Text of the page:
https://www.biketiresdirect.com/sear...-touring-tires

I've read lots of ppl write about these Big Apples

https://www.biketiresdirect.com/prod...ance-line-tire

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Old 09-02-17, 07:24 AM   #9
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check the mfg website for the minimum tire width for your
specific rims.
yes on this, you need to measure the width of your rims yourself and then look up what is the min. you can run on them.
take a peek on the interwebs to see how to measure and all the other stuff, and then get back to us.

if you have 2.25's on them now, going from my experience, you should have no problems with 37's or 40s, 1.5 in range, but find out the details.

there are tons of tires out there, the "regular" marathon in that 35-37-40mm range is in my experience and opinion a very good balance of rolling along well on pavement, dirt roads, a good long lasting tire for the price.

the supremes roll nicer, are lighter, but more expensive
but as mentioned, there are lots of good tires out there, it will come down to what your rims can take, what you have available in stores near you and how much you want to spend.
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Old 09-02-17, 08:34 AM   #10
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622-50 will probably be good size, though there is a 622 - 60 ..
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Old 09-02-17, 08:46 AM   #11
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I'm running the Marathon Supremes in 26" and they come in 700c. I doubt you could possibly have any complaints about them. Pick a width that fits and rock on.
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Old 09-02-17, 08:54 AM   #12
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Since I still want to ride the fire and forestry roads, does it make more sense to make another set of wheels with a little narrower rims? Or just change tires and tubes?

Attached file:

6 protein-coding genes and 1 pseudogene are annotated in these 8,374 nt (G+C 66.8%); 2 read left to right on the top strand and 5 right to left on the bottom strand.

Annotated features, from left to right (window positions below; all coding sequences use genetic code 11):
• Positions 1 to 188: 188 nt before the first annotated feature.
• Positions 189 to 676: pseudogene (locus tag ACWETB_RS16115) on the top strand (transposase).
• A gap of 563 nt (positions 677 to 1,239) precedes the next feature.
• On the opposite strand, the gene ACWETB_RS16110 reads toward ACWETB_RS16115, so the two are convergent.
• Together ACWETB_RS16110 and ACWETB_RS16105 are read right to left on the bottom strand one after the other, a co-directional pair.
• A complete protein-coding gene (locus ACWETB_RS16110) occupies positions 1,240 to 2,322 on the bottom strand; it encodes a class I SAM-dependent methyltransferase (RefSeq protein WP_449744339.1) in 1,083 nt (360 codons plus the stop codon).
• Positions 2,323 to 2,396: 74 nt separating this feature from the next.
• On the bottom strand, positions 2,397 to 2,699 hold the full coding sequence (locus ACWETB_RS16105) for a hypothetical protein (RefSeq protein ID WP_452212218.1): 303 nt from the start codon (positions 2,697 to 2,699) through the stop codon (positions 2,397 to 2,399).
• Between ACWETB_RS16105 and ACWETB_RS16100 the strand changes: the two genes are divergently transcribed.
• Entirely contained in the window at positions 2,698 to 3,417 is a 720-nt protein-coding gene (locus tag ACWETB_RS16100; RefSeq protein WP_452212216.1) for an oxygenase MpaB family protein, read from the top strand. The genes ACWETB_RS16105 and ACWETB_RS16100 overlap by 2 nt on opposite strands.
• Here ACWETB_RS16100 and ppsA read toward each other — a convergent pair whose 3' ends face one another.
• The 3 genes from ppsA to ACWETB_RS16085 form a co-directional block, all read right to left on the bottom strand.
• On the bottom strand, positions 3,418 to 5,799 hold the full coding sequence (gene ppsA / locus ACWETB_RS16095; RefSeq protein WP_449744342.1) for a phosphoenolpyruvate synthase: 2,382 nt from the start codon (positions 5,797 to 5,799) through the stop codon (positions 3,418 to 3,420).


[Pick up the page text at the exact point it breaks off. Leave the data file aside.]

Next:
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Old 09-02-17, 09:22 AM   #13
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Since I still want to ride the fire and forestry roads, does it make more sense to make another set of wheels with a little narrower rims? Or just change tires and tubes?
money and how often you really think you will make these changes.

oh, and money.
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Old 09-02-17, 09:22 AM   #14
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Since I still want to ride the fire and forestry roads, does it make more sense to make another set of wheels with a little narrower rims? Or just change tires and tubes?
If it makes sense to you then swap. I have a 26 hybrid "do it all" bike. I swap wheelsets with either 1.75 Marathons or 2.10 Smart Sam depending on the plan for the day. The Marathon is good on the road and can do off road hard pack (although it turns to fly paper when you hit soft ground) and is not supple or forgiving at all even when aired down. The Smart Sam is not a full blown MTB but despite its decent tread, it rolls really well on road for what it is. I've done multiple 20-30 mile pure road rides with the SS with no problem. Bikeisland has some 700c/29 wheels sets with tubes and tires (Nano 40c, Race King etc..) under $200 that may fit your bike. Not the greatest wheels but will serve most people well (I assume you are riding fire roads, not doing time trials). Two wheels sets also gives you the benefit of using different gearing ranges on cassettes if your road riding and trail riding differ in hills.